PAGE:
The strongest point which stands up in conversation is our inability to withstand compulsion, - to compel others is the criterion of our helplessness in an emergency. Every other point is more complicated or removed and this has much more relevance as well to a Christian position.
Why is freedom a prime problem of religion? Why is it relevant to the world religions? We hear it said that freedom is the prime postulate of Christianity. He who doesn’t believe in God can’t accept the postulate of freedom and he who does must. It is one of the great fashions of our time and it is often added that individualism is rooted in this. Or they might possibly call it the dignity of the individual e.g., Kantian philosophy – autonomie der personlichkeit. Kant took this from Rousseau. The American senators might not know that they are brought up on German philosophy.
The chances of doing the book on the level we thought last time are slim. But it will in any case be delayed. It may just take much more time.
 Therefore we should arrange to make sure not to get into something impossible or to make sure that what one does is sufficiently good to be worthwhile. P. hasn’t changed his mind about the importance of the matter and the little he did, is mostly what he would do. Time is not the first consideration and the first consideration is what happens in that time.
It hinges on how interesting in how interesting this is. The broad thesis is that the machine in our type of civilization has some kind of correlation – that this has something to do with the surprising and increasingly peculiar impact of the machine. There is first of all the discovery of society, then the criticism of society and thirdly the criticism of existence which comes with Nietzsche and Freud when the criticism of society ceases and moves on to existence.
Even the socialists don’t accept the reality of society. They only discovered its existence but don’t accept it as a limiting answer.
This is a satisfactory formulation because it leaves very important questions open – what kind of freedom is it which remains? What kind of limitations does society set? Why are we not allowed to resign ourselves to the reality of society and to the loss of freedoms? (It is the free institutions which are meant here). These remain the open questions and this is a simpler way of looking at the problem than one which doubts the validity and value of existence.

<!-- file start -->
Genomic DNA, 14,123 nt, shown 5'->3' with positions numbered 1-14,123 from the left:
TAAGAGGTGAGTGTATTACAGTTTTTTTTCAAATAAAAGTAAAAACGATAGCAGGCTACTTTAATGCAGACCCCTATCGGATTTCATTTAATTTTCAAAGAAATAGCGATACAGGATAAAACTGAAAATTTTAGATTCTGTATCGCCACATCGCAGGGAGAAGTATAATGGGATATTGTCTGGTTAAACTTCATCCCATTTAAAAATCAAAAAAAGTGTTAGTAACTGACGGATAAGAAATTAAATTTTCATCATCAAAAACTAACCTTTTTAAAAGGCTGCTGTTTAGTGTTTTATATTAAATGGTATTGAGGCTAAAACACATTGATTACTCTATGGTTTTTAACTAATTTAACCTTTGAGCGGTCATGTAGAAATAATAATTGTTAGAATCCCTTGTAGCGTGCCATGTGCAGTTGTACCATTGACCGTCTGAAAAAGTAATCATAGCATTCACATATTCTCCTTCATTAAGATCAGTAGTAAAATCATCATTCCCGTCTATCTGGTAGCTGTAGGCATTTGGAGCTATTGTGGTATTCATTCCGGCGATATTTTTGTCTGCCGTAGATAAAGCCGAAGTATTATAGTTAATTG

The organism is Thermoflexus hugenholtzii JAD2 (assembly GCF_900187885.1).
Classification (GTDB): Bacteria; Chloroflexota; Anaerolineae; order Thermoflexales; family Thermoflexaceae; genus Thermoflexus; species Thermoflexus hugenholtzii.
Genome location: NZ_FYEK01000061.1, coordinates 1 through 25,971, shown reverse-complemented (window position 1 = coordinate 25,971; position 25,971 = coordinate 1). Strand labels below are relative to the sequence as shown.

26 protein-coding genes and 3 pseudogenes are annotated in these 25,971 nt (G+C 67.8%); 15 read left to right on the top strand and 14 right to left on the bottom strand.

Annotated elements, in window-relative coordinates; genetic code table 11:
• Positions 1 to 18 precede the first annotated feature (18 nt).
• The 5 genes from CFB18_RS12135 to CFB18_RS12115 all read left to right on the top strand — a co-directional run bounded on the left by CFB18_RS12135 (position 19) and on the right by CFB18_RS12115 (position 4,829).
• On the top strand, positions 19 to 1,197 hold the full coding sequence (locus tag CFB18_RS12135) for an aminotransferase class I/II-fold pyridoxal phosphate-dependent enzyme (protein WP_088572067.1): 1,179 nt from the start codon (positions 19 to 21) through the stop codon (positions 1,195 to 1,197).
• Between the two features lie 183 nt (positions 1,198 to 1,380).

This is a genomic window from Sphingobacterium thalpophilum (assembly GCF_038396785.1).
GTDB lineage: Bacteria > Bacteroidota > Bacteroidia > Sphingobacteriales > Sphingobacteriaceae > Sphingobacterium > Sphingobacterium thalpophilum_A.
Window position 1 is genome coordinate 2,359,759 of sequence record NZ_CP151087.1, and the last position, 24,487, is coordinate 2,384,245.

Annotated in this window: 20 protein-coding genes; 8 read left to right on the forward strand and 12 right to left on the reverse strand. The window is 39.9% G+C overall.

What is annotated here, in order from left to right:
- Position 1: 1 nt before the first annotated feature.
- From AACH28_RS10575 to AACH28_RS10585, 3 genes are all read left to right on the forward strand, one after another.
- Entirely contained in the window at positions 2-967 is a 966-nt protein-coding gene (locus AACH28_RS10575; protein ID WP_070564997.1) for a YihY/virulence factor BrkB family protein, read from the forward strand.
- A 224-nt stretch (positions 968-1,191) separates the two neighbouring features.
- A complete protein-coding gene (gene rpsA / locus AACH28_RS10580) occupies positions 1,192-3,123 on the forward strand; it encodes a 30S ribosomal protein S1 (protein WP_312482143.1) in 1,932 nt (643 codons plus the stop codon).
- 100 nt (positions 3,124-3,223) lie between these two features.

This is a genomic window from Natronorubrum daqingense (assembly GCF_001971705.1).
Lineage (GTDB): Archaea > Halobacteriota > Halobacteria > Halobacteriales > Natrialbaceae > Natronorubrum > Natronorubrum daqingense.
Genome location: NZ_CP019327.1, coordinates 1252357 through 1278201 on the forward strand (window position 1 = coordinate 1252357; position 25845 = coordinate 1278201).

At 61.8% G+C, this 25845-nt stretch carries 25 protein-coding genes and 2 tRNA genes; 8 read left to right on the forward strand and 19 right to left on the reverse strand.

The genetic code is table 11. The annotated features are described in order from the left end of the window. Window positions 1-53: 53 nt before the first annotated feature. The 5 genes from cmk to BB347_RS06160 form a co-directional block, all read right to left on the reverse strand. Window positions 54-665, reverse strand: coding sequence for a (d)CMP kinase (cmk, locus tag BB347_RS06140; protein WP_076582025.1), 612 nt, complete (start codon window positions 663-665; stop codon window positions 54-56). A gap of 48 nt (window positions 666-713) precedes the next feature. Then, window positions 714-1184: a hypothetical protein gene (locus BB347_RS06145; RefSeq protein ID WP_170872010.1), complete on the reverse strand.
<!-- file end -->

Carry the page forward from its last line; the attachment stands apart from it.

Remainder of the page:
The other way leaves the ethical system of man in chaos while the recognition of the reality of society permits the reduction of absolutes and the extension of relatives. This is the kind of result of this  ratiocination . The emphasis thus, is not on the revelation but on the content of it.
P. is eager to have the main thing said and to formulate my next step. It is important and P. likes the idea and up to new we couldn’t do much else than what we did. If anything untoward happens we should advance the matter so that we can proceed in any case. The whole thing must have a dynamic which is more important than reporting or surveying.
It is a wonderful thought of Jesus – don’t judge. If you can’t do it that’s fine. He certainly didn’t keep to it himself.
The absolute postulate of justice, freedom and morality can only lead to the utter rejection of society and all its institutions.
In "The Fall", that is what the person represents, but such idealist effervescence cannot be distinguished from all the stinks of hell. Such postulates are an implicit denial of the reality of society because of their absolute character.
There is a well-considered thought on what is wrong with the present: the effect of the machine on the texture of society is unexpected and different and sudden. It is reflected in the criticism that the machine did change society. A hundred years from Speenhamland and unemployment was noticeable (that was during the war). In the fifty years from Owen starting his activities we have the social criticism of society (and the place of the economy). Then there is a kind of being fed up with it and it begins with Nietzsche and Freud and that is thirsty years 1880 to 1910. Then the social criticism stops and there is this increasing gap between the ideal postulates  and possibility. That is the same as saying that it is the condition of man, and is life possible? This criticism of society leads up to Ibsen and in eastern Europe of Tolstoy.